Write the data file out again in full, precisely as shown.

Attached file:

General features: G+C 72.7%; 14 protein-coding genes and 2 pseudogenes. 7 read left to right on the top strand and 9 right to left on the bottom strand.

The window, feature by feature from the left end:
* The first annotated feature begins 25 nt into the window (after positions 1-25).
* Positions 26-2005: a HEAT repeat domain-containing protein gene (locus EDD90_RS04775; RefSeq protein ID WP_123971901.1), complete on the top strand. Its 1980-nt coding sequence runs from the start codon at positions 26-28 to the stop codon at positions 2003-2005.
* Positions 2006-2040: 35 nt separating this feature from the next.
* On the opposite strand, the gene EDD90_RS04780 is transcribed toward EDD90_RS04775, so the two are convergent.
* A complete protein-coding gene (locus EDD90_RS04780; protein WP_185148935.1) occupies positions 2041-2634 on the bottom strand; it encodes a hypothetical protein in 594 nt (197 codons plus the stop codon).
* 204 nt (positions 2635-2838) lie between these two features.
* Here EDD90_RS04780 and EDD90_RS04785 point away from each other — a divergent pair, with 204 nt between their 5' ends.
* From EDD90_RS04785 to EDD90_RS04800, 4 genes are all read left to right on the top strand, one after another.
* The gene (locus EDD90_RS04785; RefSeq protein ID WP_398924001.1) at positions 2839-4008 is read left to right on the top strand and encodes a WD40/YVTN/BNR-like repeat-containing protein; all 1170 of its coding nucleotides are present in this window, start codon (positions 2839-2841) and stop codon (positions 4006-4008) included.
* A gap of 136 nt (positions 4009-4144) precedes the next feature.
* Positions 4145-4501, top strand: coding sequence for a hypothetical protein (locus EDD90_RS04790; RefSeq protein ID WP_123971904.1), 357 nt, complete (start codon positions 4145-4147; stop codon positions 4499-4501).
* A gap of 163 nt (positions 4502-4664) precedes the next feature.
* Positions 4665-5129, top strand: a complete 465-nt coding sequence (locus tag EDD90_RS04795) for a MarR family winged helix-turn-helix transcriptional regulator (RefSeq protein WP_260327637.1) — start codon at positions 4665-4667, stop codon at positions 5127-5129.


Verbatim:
General features: G+C 72.7%; 14 protein-coding genes and 2 pseudogenes. 7 read left to right on the top strand and 9 right to left on the bottom strand.

The window, feature by feature from the left end:
* The first annotated feature begins 25 nt into the window (after positions 1-25).
* Positions 26-2005: a HEAT repeat domain-containing protein gene (locus EDD90_RS04775; RefSeq protein ID WP_123971901.1), complete on the top strand. Its 1980-nt coding sequence runs from the start codon at positions 26-28 to the stop codon at positions 2003-2005.
* Positions 2006-2040: 35 nt separating this feature from the next.
* On the opposite strand, the gene EDD90_RS04780 is transcribed toward EDD90_RS04775, so the two are convergent.
* A complete protein-coding gene (locus EDD90_RS04780; protein WP_185148935.1) occupies positions 2041-2634 on the bottom strand; it encodes a hypothetical protein in 594 nt (197 codons plus the stop codon).
* 204 nt (positions 2635-2838) lie between these two features.
* Here EDD90_RS04780 and EDD90_RS04785 point away from each other — a divergent pair, with 204 nt between their 5' ends.
* From EDD90_RS04785 to EDD90_RS04800, 4 genes are all read left to right on the top strand, one after another.
* The gene (locus EDD90_RS04785; RefSeq protein ID WP_398924001.1) at positions 2839-4008 is read left to right on the top strand and encodes a WD40/YVTN/BNR-like repeat-containing protein; all 1170 of its coding nucleotides are present in this window, start codon (positions 2839-2841) and stop codon (positions 4006-4008) included.
* A gap of 136 nt (positions 4009-4144) precedes the next feature.
* Positions 4145-4501, top strand: coding sequence for a hypothetical protein (locus EDD90_RS04790; RefSeq protein ID WP_123971904.1), 357 nt, complete (start codon positions 4145-4147; stop codon positions 4499-4501).
* A gap of 163 nt (positions 4502-4664) precedes the next feature.
* Positions 4665-5129, top strand: a complete 465-nt coding sequence (locus tag EDD90_RS04795) for a MarR family winged helix-turn-helix transcriptional regulator (RefSeq protein WP_260327637.1) — start codon at positions 4665-4667, stop codon at positions 5127-5129.